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Construction of the Femoral Neck During Growth Determines its Strength in Old Age

Zebaze, Roger M D; Jones, Anthony; Knackstedt, Mark; Maalouf , Ghassan; Seeman, Ego

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Study of the design of the FN in vivo in 697 women and in vitro in 200 cross-sections of different sizes and shapes along each of 13 FN specimens revealed that strength in old age was largely achieved during growth by differences in the distribution rather than the amount of bone material in a given FN cross-section from individual to individual. Introduction: We studied the design of the femoral neck (FN) to gain insight into the structural basis of FN strength in adulthood and FN fragility in...[Show more]

dc.contributor.authorZebaze, Roger M D
dc.contributor.authorJones, Anthony
dc.contributor.authorKnackstedt, Mark
dc.contributor.authorMaalouf , Ghassan
dc.contributor.authorSeeman, Ego
dc.date.accessioned2015-12-07T22:55:27Z
dc.identifier.issn0884-0431
dc.identifier.urihttp://hdl.handle.net/1885/28388
dc.description.abstractStudy of the design of the FN in vivo in 697 women and in vitro in 200 cross-sections of different sizes and shapes along each of 13 FN specimens revealed that strength in old age was largely achieved during growth by differences in the distribution rather than the amount of bone material in a given FN cross-section from individual to individual. Introduction: We studied the design of the femoral neck (FN) to gain insight into the structural basis of FN strength in adulthood and FN fragility in old age. Materials and Methods: Studies in vivo were performed using densitometry in 697 women and in vitro using high-resolution μCT and direct measurements in 13 pairs of postmortem specimens. Results: The contradictory needs of strength for loading yet lightness for mobility were met by varying FN size, shape, spatial distribution, and proportions of its trabecular and cortical bone in a cross-section, not its mass. Wider and narrower FNs were constructed with similar amounts of bone material. Wider FNs were relatively lighter: a 1 SD higher FN volume had a 0.67 (95% CI, 0.61-0.72) SD lower volumetric BMD (vBMD). A 1 SD increment in height was achieved by increasing FN volume by 0.32 (95% CI, 0.25-0.39) SD with only 0.15 (95% CI, 0.08-0.22) SD more bone, so taller individuals had a relatively lighter FN (vBMD was 0.13 [95% CI, 0.05-0.20 SD] SD lower). Greater periosteal apposition constructing a wider FN was offset by even greater endocortical resorption so that the same net amount of bone was distributed as a thinner cortex further from the neutral axis, increasing resistance to bending and lowering vBMD. This was recapitulated at each point along the FN; varying absolute and relative degrees of periosteal apposition and endocortical resorption focally used the same amount of material to fashion an elliptical FN of mainly cortical bone near the femoral shaft to offset bending but a more circular FN of proportionally more trabecular and less cortical bone to accommodate compressive loads adjacent to the pelvis. This structural heterogeneity was largely achieved by adaptive modeling and remodeling during growth-most of the variance in FN volume, BMC, and vBMD was growth related. Conclusions: Altering structural design while minimizing mass achieves FN strength and lightness. Bone fragility may be the result of failure to adapt bone's architecture to loading, not just low bone mass.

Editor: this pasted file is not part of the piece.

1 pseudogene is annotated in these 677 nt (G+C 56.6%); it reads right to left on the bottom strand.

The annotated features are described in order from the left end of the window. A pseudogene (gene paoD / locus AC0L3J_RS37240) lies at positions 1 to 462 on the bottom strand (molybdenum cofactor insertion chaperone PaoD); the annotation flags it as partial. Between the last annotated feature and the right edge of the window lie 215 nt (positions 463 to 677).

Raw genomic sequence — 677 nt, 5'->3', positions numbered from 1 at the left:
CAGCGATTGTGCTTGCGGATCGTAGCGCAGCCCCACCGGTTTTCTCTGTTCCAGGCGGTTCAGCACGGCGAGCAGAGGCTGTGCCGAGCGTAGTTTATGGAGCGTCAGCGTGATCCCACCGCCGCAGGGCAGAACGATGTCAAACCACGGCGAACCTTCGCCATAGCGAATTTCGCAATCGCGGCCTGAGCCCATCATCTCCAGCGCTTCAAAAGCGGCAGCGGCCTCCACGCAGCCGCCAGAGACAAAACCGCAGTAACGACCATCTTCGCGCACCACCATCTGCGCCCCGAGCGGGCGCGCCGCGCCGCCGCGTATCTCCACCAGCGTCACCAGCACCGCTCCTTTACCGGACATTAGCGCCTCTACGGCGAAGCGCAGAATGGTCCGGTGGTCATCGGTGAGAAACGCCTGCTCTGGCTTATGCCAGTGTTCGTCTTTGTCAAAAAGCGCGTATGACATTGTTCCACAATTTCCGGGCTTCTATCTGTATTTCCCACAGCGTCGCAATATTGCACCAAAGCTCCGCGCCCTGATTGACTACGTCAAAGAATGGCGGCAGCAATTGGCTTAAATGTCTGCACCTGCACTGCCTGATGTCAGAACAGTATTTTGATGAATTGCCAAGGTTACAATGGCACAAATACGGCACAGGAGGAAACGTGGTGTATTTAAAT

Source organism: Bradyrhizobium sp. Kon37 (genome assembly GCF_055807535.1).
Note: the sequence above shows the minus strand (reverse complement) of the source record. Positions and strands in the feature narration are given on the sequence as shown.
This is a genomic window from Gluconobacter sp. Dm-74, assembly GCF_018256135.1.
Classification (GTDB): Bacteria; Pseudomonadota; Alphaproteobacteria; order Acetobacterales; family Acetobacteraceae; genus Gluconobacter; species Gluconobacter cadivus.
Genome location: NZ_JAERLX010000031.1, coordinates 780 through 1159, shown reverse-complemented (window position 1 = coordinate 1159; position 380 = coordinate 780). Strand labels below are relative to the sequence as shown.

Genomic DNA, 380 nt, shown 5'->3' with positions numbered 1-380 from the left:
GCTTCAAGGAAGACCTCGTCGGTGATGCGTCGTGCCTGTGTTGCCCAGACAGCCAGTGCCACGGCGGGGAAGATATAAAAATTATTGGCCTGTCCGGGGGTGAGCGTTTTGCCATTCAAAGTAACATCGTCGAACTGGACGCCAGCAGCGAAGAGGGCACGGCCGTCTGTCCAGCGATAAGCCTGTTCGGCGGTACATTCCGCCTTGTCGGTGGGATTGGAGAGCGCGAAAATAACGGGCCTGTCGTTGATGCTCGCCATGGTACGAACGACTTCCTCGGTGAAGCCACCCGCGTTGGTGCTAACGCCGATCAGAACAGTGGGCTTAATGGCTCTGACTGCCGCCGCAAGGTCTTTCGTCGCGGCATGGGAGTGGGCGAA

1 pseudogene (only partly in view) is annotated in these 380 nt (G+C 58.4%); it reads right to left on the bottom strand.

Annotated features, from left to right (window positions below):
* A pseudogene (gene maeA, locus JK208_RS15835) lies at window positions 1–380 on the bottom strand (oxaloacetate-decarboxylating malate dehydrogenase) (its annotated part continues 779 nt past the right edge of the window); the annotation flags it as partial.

dc.publisherAmerican Society for Bone and Mineral Research
dc.sourceJournal of Bone and Mineral Research
dc.subjectKeywords: adaptation; adult; aged; aging; article; bone bowing; bone densitometry; bone density; bone fragility; bone growth; bone mass; bone remodeling; bone strength; compressive strength; confidence interval; cortical bone; female; femur neck; femur shaft; human Architecture; External size; Femoral neck; Mineralized bone mass; Volumetric density
dc.titleConstruction of the Femoral Neck During Growth Determines its Strength in Old Age
dc.typeJournal article
local.description.notesImported from ARIES
local.identifier.citationvolume22
dc.date.issued2007
local.identifier.absfor029902 - Complex Physical Systems
local.identifier.ariespublicationu9210271xPUB57
local.type.statusPublished Version
local.contributor.affiliationZebaze, Roger M D, University of Melbourne, Austin Hospital
local.contributor.affiliationJones, Anthony, College of Physical and Mathematical Sciences, ANU
local.contributor.affiliationKnackstedt, Mark, College of Physical and Mathematical Sciences, ANU
local.contributor.affiliationMaalouf , Ghassan, Babmand University Hospital
local.contributor.affiliationSeeman, Ego, University of Melbourne, Austin Hospital
local.description.embargo2037-12-31
local.bibliographicCitation.issue7
local.bibliographicCitation.startpage1055
local.bibliographicCitation.lastpage1061
local.identifier.doi10.1359/jbmr.070329
dc.date.updated2015-12-07T12:56:00Z
local.identifier.scopusID2-s2.0-34548585426
CollectionsANU Research Publications

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